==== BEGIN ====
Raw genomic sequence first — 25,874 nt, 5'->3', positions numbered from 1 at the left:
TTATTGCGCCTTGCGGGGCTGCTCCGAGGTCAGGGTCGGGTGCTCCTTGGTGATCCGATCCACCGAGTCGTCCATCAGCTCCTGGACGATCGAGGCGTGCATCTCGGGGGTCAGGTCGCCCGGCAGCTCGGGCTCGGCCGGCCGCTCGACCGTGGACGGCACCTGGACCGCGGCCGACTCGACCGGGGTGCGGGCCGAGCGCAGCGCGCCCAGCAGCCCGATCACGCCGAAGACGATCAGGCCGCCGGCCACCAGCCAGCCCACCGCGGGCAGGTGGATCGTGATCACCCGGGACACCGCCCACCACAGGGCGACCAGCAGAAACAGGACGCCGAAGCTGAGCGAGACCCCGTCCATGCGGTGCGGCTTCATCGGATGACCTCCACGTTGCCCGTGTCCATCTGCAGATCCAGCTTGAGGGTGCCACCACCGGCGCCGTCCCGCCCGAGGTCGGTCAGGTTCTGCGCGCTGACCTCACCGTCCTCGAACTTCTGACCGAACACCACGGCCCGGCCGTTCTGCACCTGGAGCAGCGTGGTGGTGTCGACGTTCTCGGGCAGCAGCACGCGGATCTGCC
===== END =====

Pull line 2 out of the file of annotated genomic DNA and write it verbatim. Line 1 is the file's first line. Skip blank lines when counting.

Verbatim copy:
TTATTGCGCCTTGCGGGGCTGCTCCGAGGTCAGGGTCGGGTGCTCCTTGGTGATCCGATCCACCGAGTCGTCCATCAGCTCCTGGACGATCGAGGCGTGCATCTCGGGGGTCAGGTCGCCCGGCAGCTCGGGCTCGGCCGGCCGCTCGACCGTGGACGGCACCTGGACCGCGGCCGACTCGACCGGGGTGCGGGCCGAGCGCAGCGCGCCCAGCAGCCCGATCACGCCGAAGACGATCAGGCCGCCGGCCACCAGCCAGCCCACCGCGGGCAGGTGGATCGTGATCACCCGGGACACCGCCCACCACAGGGCGACCAGCAGAAACAGGACGCCGAAGCTGAGCGAGACCCCGTCCATGCGGTGCGGCTTCATCGGATGACCTCCACGTTGCCCGTGTCCATCTGCAGATCCAGCTTGAGGGTGCCACCACCGGCGCCGTCCCGCCCGAGGTCGGTCAGGTTCTGCGCGCTGACCTCACCGTCCTCGAACTTCTGACCGAACACCACGGCCCGGCCGTTCTGCACCTGGAGCAGCGTGGTGGTGTCGACGTTCTCGGGCAGCAGCACGCGGATCTGCC